- Inhalants: Volatile substances that produce chemical vapors that can be inhaled to induce a psychoactive (mind-altering) effect; one classification system lists 4 general categories of inhalants (available as household, industrial, and medical products):
- Volatile solvents
- Gases, and
- Opioids, including opioid prescription painkillers, such as OxyContin, and heroin
- Sedatives, hypnotics, or anxiolytics, including:
- Benzodiazepines, such as alprazolam (Xanax) and diazepam (Valium)
- Barbiturates, such as pentobarbital sodium (Nembutal)
- Hypnotics, such as zolpidem (Ambien)
- Stimulants (including amphetamine-type substances, eg. crystal meth, cocaine, and other stimulants)
- Tobacco, and
- Other known or unknown substances*
*While some groupings are of known, specifically identified psychoactive substances, the use of other or unknown substances can also form the basis of a substance-related or addictive disorder.
Why Do Substance Use Disorders Develop?
Central to the development of an addiction arising from drug use is the brain’s “reward system,” and how a substance affects and activates the system. The pleasurable, often euphoric feeling that people experience as a result of taking drugs (the “high”) may be so profound that they neglect other normal activities in favor of continued drug use. The pharmacological mechanisms for each class of drug are different, but the activation of the reward system is similar across all substances.
The DSM 5 acknowledges that people are different, and not all are automatically predisposed to addiction or equally vulnerable to developing SUDs. Furthermore, some people have far lower levels of self-control that predispose them to develop problems if they’re exposed to addictive drugs.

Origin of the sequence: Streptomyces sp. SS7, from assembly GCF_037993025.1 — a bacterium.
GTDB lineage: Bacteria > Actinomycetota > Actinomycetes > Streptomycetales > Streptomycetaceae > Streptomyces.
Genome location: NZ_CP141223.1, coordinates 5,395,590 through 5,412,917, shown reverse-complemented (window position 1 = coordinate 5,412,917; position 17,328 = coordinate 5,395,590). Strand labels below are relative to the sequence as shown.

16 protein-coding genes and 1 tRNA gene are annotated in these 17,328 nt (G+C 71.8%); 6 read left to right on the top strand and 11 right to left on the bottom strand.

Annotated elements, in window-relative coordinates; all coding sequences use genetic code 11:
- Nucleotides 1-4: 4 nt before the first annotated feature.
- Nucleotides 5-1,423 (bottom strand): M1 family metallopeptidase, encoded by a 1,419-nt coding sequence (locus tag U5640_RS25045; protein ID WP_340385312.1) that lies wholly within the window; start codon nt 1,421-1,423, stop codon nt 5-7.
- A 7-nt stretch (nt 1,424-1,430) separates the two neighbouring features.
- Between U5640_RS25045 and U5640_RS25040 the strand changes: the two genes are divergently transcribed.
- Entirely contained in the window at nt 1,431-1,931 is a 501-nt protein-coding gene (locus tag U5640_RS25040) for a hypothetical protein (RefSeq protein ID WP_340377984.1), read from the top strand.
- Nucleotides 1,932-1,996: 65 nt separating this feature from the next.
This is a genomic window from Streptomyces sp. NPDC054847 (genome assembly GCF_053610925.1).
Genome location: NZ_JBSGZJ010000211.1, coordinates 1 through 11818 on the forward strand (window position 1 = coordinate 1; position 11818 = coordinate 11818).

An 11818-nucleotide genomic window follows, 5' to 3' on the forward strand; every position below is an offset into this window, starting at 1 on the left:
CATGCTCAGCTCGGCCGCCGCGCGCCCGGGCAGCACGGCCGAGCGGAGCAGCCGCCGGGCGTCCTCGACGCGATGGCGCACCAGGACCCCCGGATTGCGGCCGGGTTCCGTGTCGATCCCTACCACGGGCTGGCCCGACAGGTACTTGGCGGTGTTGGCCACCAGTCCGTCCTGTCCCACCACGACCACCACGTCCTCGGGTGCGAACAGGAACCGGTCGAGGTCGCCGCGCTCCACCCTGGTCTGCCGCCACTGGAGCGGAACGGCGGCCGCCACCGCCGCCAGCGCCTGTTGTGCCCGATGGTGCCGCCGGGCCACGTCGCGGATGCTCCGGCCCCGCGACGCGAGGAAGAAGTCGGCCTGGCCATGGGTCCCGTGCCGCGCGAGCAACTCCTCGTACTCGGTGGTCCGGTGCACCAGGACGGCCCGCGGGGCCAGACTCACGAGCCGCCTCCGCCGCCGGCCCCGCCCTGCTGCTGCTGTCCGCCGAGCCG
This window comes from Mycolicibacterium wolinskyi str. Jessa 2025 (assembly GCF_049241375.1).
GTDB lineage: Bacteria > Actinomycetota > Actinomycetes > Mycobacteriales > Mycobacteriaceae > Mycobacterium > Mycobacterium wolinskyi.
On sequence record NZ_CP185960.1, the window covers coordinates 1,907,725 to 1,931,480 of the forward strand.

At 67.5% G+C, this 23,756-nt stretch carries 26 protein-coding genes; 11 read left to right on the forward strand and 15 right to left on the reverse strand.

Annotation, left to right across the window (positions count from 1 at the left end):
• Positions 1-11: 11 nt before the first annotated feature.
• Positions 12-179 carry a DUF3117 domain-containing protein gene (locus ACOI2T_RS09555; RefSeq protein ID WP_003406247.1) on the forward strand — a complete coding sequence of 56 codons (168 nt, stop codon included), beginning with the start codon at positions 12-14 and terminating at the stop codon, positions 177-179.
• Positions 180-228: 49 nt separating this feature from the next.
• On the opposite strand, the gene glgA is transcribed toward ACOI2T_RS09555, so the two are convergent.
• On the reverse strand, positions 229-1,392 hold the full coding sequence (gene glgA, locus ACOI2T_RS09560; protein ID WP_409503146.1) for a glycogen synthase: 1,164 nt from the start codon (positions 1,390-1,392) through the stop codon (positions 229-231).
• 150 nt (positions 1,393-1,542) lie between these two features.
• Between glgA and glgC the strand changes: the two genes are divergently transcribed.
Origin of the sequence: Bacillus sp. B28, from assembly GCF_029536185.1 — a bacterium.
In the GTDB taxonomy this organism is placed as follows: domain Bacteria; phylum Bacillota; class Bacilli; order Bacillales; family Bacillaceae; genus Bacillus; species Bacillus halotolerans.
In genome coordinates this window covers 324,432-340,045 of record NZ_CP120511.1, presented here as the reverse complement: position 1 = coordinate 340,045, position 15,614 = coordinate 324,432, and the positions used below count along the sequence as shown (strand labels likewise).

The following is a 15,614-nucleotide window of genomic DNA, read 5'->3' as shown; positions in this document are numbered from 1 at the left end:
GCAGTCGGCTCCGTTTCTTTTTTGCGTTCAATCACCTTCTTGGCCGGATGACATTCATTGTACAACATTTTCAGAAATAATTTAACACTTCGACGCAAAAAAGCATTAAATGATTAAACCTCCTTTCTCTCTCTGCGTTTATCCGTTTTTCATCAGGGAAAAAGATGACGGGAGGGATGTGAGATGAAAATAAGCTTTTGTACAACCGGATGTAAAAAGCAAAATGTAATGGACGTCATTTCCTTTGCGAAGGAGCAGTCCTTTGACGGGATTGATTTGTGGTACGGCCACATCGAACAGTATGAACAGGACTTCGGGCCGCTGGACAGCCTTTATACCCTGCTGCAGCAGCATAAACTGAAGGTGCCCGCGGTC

What is the Diagnosis Criteria for Substance Use Disorders?
There are 11 different criteria that need to be present for a SUD to be clinically diagnosed:
- Taking the substance in larger amounts or for longer than you intended to
- Wanting to cut down or stop using the substance, but you are not managing to
- Spending a lot of time either getting, using, or recovering from use of the substance
- Strong cravings and urges to use the substance
- Being unable to do what you should at work, home, or school because of your substance use
- Continuing to use, even when it causes problems in personal relationships
- Giving up important social, occupational, or recreational activities because of substance use
- Using substances again and again, even when it puts you in danger
- Continuing to use, even when you know you have a physical or psychological problem that could have been caused or made worse by the substance
- Needing more of the substance to get the effect you want (tolerance)
- Development of withdrawal symptoms, which can be relieved by taking more of the substance
What are Substance/Medication-Induced Mental Disorders?
Substance / medication-induced mental disorders are mental disorders that have developed in people only after they started using substances – these people had no prior issues of this nature before beginning their substance use. Common substance / medication-induced mental disorders include:
- Substance-induced psychotic disorder, characterized by hallucinations and/or delusions due to the direct effects of a substance or withdrawal from a substance in the absence of delirium.